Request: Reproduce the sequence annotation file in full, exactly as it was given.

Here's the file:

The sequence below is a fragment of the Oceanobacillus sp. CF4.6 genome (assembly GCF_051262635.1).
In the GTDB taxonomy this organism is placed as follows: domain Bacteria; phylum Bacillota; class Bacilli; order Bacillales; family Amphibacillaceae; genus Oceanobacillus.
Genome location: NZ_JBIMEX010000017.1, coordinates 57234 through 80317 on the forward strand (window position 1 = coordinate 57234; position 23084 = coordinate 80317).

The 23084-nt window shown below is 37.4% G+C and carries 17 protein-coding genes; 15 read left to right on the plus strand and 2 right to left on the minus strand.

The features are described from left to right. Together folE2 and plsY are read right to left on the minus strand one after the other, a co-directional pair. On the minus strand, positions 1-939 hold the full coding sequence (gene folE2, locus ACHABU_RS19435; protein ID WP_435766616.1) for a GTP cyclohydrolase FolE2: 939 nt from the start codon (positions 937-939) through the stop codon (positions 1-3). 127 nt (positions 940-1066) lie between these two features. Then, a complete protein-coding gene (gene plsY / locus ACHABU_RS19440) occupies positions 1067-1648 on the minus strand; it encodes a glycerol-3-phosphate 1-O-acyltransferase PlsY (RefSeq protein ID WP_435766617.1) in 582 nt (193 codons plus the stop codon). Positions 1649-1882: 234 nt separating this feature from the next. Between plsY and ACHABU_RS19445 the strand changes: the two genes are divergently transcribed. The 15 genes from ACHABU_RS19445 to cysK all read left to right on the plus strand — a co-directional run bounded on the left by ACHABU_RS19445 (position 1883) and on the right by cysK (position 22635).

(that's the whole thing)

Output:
The sequence below is a fragment of the Oceanobacillus sp. CF4.6 genome (assembly GCF_051262635.1).
In the GTDB taxonomy this organism is placed as follows: domain Bacteria; phylum Bacillota; class Bacilli; order Bacillales; family Amphibacillaceae; genus Oceanobacillus.
Genome location: NZ_JBIMEX010000017.1, coordinates 57234 through 80317 on the forward strand (window position 1 = coordinate 57234; position 23084 = coordinate 80317).

The 23084-nt window shown below is 37.4% G+C and carries 17 protein-coding genes; 15 read left to right on the plus strand and 2 right to left on the minus strand.

The features are described from left to right. Together folE2 and plsY are read right to left on the minus strand one after the other, a co-directional pair. On the minus strand, positions 1-939 hold the full coding sequence (gene folE2, locus ACHABU_RS19435; protein ID WP_435766616.1) for a GTP cyclohydrolase FolE2: 939 nt from the start codon (positions 937-939) through the stop codon (positions 1-3). 127 nt (positions 940-1066) lie between these two features. Then, a complete protein-coding gene (gene plsY / locus ACHABU_RS19440) occupies positions 1067-1648 on the minus strand; it encodes a glycerol-3-phosphate 1-O-acyltransferase PlsY (RefSeq protein ID WP_435766617.1) in 582 nt (193 codons plus the stop codon). Positions 1649-1882: 234 nt separating this feature from the next. Between plsY and ACHABU_RS19445 the strand changes: the two genes are divergently transcribed. The 15 genes from ACHABU_RS19445 to cysK all read left to right on the plus strand — a co-directional run bounded on the left by ACHABU_RS19445 (position 1883) and on the right by cysK (position 22635).